Eugenio Lopez IIIIf there is a phrase which for me characterizes 2016, it is this—momentous and stunning change.
This intentionally differentiates the change I refer to from the kind change we have come to accept but continue to struggle with. For instance, I do not refer to the unceasing and even revolutionary developments the internet spawns in the form of new business. Yes, we continue to be amazed at these changes but the truth is, we have become accustomed to them and even expect them to a certain degree.
The change I categorize as momentous and stunning are changes that pollsters and seasoned pundits could not even come close to forecasting.
Take Britain’s exit from the European Union, or Brexit. No one could have predicted a referendum would finally determine Britain would separate itself from 43 years of political and economic treaties and agreements. While there were advocates of the “Leave” vote, no one thought it would actually pass.
When I say momentous and stunning change, I also refer to the results of the Philippine and US presidential elections. For better or worse, nontraditional, unconventional, highly outspoken and polarizing candidates, who started out as dark horses, handily won both elections in the end.
As I see it, the Brexit vote as well as the results of the Philippine and US presidential elections are indications there are large segments of global society who feel their voices are not heard.
The impact of globalization has marginalized vast swaths of people who have correspondingly voted their displeasure at the polls.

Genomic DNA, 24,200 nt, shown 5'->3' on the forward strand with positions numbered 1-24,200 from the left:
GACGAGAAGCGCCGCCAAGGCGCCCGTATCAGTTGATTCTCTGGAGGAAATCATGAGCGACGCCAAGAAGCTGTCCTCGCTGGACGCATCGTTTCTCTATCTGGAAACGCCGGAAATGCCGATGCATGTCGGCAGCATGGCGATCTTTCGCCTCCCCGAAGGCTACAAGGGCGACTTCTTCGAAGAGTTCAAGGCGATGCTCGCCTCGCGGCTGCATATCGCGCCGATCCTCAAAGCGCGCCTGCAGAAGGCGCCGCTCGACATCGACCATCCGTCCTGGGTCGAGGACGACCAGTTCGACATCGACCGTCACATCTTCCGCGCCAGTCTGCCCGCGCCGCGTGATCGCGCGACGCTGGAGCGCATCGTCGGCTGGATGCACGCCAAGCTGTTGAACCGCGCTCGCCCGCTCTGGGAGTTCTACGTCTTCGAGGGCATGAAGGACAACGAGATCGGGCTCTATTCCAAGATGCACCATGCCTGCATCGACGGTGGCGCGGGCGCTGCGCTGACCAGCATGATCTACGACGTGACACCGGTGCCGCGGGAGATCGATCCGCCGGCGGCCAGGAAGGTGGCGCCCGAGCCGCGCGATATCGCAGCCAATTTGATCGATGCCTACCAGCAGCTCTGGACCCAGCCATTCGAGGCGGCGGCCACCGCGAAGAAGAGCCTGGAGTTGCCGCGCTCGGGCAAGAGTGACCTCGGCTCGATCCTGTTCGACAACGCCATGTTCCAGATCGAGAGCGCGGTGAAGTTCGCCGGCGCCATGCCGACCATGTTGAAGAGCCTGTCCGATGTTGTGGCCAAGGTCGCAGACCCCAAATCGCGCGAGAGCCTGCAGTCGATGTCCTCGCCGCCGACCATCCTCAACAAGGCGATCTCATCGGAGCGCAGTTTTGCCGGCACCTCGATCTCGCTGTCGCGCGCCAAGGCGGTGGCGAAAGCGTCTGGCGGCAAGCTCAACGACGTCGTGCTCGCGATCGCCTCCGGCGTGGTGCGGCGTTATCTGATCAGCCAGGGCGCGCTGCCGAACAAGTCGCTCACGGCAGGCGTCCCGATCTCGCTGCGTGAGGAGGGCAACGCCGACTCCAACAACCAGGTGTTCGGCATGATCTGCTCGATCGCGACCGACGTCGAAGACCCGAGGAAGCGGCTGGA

Through the Brexit vote and the presidential candidates they voted into office, people made their plea for help heard. Equally resounding, they made an unequivocal statement they would no longer silently accept their state of life. They have placed their hopes in the untried and untested because the familiar and long established did not work for them.
It is both saddening and sobering to know there are countless people who feel they have been left behind.
In the Philippine context, this is not surprising at all. We do know there are millions who languish in poverty.
In the opening mass of ABSCBN’s management conference held last November, Fr. Tito Caluag spoke about our mission of being in the service of the Filipino. He said our mission remains the same, but the context within which we must realize that mission is radically different.
Our context today demands velocity and broad-based efforts that reach the edges of Philippine society. In the service of the Filipino means in the service of all Filipinos. And service means service that results in tangible and real improvement in the lives of every Filipino.
We must work for the time when all Filipinos can celebrate Christmas with their family sharing a meal prepared with love in the tender warmth of a home they own. We must work for the time when this family get-together rejoicing the birth of our Lord does not happen only on Christmas day, but can happen every day of the year for each of our Filipino brethren.
Merry Christmas, my dearest Kapamilya. Thank you for your service to the Filipino this 2016. Without a doubt, lives have changed because of you.
EUGENIO LOPEZ III Chairman, ABS-CBN